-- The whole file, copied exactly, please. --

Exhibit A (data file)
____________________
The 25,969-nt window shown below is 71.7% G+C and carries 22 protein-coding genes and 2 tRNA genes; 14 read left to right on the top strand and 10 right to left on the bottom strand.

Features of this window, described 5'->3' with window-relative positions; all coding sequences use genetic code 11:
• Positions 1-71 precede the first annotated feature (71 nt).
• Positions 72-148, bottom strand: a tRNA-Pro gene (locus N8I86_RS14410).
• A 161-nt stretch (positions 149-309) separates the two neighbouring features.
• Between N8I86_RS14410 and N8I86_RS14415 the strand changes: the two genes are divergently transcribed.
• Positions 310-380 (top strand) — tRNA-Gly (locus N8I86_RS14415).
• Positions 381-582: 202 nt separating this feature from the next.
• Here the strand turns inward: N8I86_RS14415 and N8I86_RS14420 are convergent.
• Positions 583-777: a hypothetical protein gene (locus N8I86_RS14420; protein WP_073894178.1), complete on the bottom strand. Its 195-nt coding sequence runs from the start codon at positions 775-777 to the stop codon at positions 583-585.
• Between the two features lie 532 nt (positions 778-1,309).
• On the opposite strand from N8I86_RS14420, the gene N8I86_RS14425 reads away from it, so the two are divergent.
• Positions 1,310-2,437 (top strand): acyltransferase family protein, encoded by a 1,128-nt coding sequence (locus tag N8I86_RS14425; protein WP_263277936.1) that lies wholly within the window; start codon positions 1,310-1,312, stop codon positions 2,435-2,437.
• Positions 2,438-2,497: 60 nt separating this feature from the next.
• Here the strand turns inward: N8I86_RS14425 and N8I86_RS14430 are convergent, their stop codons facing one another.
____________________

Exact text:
The 25,969-nt window shown below is 71.7% G+C and carries 22 protein-coding genes and 2 tRNA genes; 14 read left to right on the top strand and 10 right to left on the bottom strand.

Features of this window, described 5'->3' with window-relative positions; all coding sequences use genetic code 11:
• Positions 1-71 precede the first annotated feature (71 nt).
• Positions 72-148, bottom strand: a tRNA-Pro gene (locus N8I86_RS14410).
• A 161-nt stretch (positions 149-309) separates the two neighbouring features.
• Between N8I86_RS14410 and N8I86_RS14415 the strand changes: the two genes are divergently transcribed.
• Positions 310-380 (top strand) — tRNA-Gly (locus N8I86_RS14415).
• Positions 381-582: 202 nt separating this feature from the next.
• Here the strand turns inward: N8I86_RS14415 and N8I86_RS14420 are convergent.
• Positions 583-777: a hypothetical protein gene (locus N8I86_RS14420; protein WP_073894178.1), complete on the bottom strand. Its 195-nt coding sequence runs from the start codon at positions 775-777 to the stop codon at positions 583-585.
• Between the two features lie 532 nt (positions 778-1,309).
• On the opposite strand from N8I86_RS14420, the gene N8I86_RS14425 reads away from it, so the two are divergent.
• Positions 1,310-2,437 (top strand): acyltransferase family protein, encoded by a 1,128-nt coding sequence (locus tag N8I86_RS14425; protein WP_263277936.1) that lies wholly within the window; start codon positions 1,310-1,312, stop codon positions 2,435-2,437.
• Positions 2,438-2,497: 60 nt separating this feature from the next.
• Here the strand turns inward: N8I86_RS14425 and N8I86_RS14430 are convergent, their stop codons facing one another.